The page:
Festive Service for Ascension Day

Our Worship Begins(1)

Words of Welcome

*Processional: Psalm 24(2)

*Greetings:
Pastor: People of God, receive the greeting from our God, the King of glory: Grace to you and peace from God our Father and the Lord Jesus Christ, through the working of the Holy Spirit.
People: Amen!
The people greet each other.

*Hymn: Rejoice, the Lord Is King

We Hear the Word of the Lord

Prayer for Illumination

Scripture Reading: Acts 1:1—11

Word for the Children

*Hymn: Hail the Day That Sees Him Rise (3)

*Psalm 47 (4)

*Hymn: See, the Conqueror Mounts in Triumph

Scripture Reading: Ephesians 4:1-8 (5)

Sermon

We Respond to the Word of the Lord

*Hymn: Hail, Thou Once Despised Jesus

*Confession of Faith: Romans 8:28—39 (6)

*Hymn: Alleluia, Sing to Jesus

Prayers: adoration, confession, thanksgiving, and supplication, ending with the Lord's Prayer in unison (7)

Offertory

Our Worship Concludes

*Doxology: Crown Him with Many Crowns

*Benediction (from Revelation 22:20-21):

Pastor: He who testifies to these things says, "Surely I am coming soon."
People: Amen! Come, Lord Jesus!
Pastor: The grace of the Lord Jesus be with all the saints.
People (sing): Threefold Amen

Notes on the Service

(1) Though intended for Ascension Day itself, this service could also be used on the Sunday before or after Ascension Day. I prepared the original version of this service for Fellowship Christian Reformed Church in Toronto (Rexdale), Canada.

(2) The worship leader(s) and/or the choir could enter the sanctuary during the singing of Psalm 24. Though various settings of Psalm 24 are available in hymnals, I recommend using the setting printed on this page—from A Psalm Sampler (see Reviews, pp. 45^46). Psalm 24 suggests antiphonal performance; you could alternate the various stanzas and/or the refrain between soloist/choir and the congregation.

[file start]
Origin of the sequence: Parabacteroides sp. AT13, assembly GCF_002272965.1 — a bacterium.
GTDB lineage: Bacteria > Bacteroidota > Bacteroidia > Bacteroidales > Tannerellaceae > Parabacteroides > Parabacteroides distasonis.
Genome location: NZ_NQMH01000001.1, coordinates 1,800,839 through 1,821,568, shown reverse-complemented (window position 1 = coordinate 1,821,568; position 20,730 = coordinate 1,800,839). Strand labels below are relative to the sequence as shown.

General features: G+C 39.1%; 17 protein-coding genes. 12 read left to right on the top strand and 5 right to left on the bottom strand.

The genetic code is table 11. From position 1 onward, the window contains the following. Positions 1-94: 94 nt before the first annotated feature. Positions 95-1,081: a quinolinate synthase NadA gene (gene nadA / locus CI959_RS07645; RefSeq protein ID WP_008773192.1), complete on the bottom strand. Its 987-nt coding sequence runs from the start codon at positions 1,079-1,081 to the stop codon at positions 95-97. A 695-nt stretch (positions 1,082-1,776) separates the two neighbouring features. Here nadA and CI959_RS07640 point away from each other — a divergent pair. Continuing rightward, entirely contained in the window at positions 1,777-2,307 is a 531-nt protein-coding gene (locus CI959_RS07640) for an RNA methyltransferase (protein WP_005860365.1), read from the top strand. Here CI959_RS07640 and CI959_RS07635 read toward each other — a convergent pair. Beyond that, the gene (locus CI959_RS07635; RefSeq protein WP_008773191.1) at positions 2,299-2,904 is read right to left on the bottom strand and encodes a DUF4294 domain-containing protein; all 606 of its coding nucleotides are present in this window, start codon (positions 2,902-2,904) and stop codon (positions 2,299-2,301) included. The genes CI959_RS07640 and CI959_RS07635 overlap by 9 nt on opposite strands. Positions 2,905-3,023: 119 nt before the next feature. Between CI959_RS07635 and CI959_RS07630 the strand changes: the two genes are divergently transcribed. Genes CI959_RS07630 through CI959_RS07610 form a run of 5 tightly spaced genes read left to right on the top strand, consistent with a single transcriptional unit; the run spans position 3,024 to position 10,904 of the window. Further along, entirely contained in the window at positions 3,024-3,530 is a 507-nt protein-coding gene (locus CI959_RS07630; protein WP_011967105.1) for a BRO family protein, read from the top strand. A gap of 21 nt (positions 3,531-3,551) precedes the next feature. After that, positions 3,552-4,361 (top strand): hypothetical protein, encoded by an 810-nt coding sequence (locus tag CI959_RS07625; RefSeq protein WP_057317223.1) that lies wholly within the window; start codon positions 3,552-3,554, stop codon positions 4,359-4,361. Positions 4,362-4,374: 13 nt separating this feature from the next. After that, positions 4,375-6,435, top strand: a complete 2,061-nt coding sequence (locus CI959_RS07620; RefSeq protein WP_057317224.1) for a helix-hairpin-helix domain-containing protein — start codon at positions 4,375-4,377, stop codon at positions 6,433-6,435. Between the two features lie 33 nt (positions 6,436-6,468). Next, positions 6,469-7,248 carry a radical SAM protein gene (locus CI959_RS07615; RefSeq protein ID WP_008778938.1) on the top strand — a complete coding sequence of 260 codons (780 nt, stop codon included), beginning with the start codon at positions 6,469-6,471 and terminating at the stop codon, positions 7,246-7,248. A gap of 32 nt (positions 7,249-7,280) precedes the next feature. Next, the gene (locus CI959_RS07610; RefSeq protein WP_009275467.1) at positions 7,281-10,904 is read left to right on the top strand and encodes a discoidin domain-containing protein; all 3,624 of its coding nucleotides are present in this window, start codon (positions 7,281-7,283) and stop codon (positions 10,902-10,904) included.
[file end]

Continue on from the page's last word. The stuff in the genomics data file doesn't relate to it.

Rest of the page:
(3) The tune LLANFAIR is usually sung to this text. Its alleluias also suggest antiphonal performance. Even young children can be encouraged to join in on these alleluias. After the first stanza you may also want to sing certain verses unaccompanied, with tbe organ (or trumpets!) supporting only the alleluias.

(4) I suggest the Genevan setting of Psalm 47: please see Valerie Stegink's composition, which is enclosed with this issue of Reformed Worship. I recommend this setting for use in a concertato involving children's choir, instruments, and congregation. Other psalms that could be used instead of Psalm 47 include Psalms 68, 72, 93, 110, and 113. Although a musical setting is preferred for such festive psalms, any one of them could also be read—expressively by one reader, antiphonally by a reader and the congregation, or dramatically by several voices.

(5) This Scripture reading forms the basis for the sermon that follows. Another suitable Scripture passage may be read at the discretion of the preacher.

(6) Romans 8:28-39 may be read responsively or antiphonally, but verses 38-39 should be read in unison. I would print this text in the liturgy, with the voice parts (leader, people, men, women, etc.) clearly marked. Another appropriate confession of faith is Question and Answer 49 from the Heidelberg Catechism.

(7) Several members of the congregation may share in these prayers by previous arrangement. You may also wish to include periods of silent meditation between these prayers or after the sermon.

Bert Polman (bdp5@calvin.edu) is a hymnologist who is a professor and chair of the music department at Calvin College, Grand Rapids, Michigan.